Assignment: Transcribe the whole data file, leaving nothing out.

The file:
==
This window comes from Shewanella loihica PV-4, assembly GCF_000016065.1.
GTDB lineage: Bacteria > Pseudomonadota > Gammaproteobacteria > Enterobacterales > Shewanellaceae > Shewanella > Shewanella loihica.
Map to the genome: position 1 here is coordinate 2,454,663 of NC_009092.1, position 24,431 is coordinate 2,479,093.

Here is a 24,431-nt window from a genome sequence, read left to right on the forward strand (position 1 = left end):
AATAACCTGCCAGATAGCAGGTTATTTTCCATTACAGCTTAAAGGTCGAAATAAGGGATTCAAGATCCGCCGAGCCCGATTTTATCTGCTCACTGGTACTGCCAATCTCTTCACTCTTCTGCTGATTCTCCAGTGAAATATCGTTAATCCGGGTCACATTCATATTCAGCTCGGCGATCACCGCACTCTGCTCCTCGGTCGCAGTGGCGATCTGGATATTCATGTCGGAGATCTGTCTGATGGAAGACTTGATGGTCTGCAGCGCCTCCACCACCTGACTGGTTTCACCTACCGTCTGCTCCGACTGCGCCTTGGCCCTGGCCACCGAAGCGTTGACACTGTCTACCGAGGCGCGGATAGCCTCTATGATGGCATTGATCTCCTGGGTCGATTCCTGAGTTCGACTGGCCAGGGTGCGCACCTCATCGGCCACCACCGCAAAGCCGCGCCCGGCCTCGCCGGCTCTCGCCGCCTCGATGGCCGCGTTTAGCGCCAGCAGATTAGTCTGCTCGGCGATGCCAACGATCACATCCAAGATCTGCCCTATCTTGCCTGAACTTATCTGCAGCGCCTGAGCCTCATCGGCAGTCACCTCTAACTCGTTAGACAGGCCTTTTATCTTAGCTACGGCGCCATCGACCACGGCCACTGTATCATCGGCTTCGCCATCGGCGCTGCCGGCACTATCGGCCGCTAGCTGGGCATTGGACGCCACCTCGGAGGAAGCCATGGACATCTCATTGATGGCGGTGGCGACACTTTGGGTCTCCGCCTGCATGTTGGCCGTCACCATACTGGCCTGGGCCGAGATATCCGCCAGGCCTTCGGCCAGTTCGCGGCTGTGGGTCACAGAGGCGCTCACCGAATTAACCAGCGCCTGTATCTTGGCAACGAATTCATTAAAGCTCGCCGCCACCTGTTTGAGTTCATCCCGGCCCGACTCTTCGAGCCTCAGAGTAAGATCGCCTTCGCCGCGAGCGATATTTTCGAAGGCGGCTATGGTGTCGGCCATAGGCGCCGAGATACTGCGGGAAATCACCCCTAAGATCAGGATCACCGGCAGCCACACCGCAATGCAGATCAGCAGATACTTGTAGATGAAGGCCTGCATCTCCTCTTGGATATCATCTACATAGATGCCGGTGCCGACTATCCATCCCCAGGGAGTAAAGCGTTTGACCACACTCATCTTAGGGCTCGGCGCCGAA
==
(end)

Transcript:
This window comes from Shewanella loihica PV-4, assembly GCF_000016065.1.
GTDB lineage: Bacteria > Pseudomonadota > Gammaproteobacteria > Enterobacterales > Shewanellaceae > Shewanella > Shewanella loihica.
Map to the genome: position 1 here is coordinate 2,454,663 of NC_009092.1, position 24,431 is coordinate 2,479,093.

Here is a 24,431-nt window from a genome sequence, read left to right on the forward strand (position 1 = left end):
AATAACCTGCCAGATAGCAGGTTATTTTCCATTACAGCTTAAAGGTCGAAATAAGGGATTCAAGATCCGCCGAGCCCGATTTTATCTGCTCACTGGTACTGCCAATCTCTTCACTCTTCTGCTGATTCTCCAGTGAAATATCGTTAATCCGGGTCACATTCATATTCAGCTCGGCGATCACCGCACTCTGCTCCTCGGTCGCAGTGGCGATCTGGATATTCATGTCGGAGATCTGTCTGATGGAAGACTTGATGGTCTGCAGCGCCTCCACCACCTGACTGGTTTCACCTACCGTCTGCTCCGACTGCGCCTTGGCCCTGGCCACCGAAGCGTTGACACTGTCTACCGAGGCGCGGATAGCCTCTATGATGGCATTGATCTCCTGGGTCGATTCCTGAGTTCGACTGGCCAGGGTGCGCACCTCATCGGCCACCACCGCAAAGCCGCGCCCGGCCTCGCCGGCTCTCGCCGCCTCGATGGCCGCGTTTAGCGCCAGCAGATTAGTCTGCTCGGCGATGCCAACGATCACATCCAAGATCTGCCCTATCTTGCCTGAACTTATCTGCAGCGCCTGAGCCTCATCGGCAGTCACCTCTAACTCGTTAGACAGGCCTTTTATCTTAGCTACGGCGCCATCGACCACGGCCACTGTATCATCGGCTTCGCCATCGGCGCTGCCGGCACTATCGGCCGCTAGCTGGGCATTGGACGCCACCTCGGAGGAAGCCATGGACATCTCATTGATGGCGGTGGCGACACTTTGGGTCTCCGCCTGCATGTTGGCCGTCACCATACTGGCCTGGGCCGAGATATCCGCCAGGCCTTCGGCCAGTTCGCGGCTGTGGGTCACAGAGGCGCTCACCGAATTAACCAGCGCCTGTATCTTGGCAACGAATTCATTAAAGCTCGCCGCCACCTGTTTGAGTTCATCCCGGCCCGACTCTTCGAGCCTCAGAGTAAGATCGCCTTCGCCGCGAGCGATATTTTCGAAGGCGGCTATGGTGTCGGCCATAGGCGCCGAGATACTGCGGGAAATCACCCCTAAGATCAGGATCACCGGCAGCCACACCGCAATGCAGATCAGCAGATACTTGTAGATGAAGGCCTGCATCTCCTCTTGGATATCATCTACATAGATGCCGGTGCCGACTATCCATCCCCAGGGAGTAAAGCGTTTGACCACACTCATCTTAGGGCTCGGCGCCGAA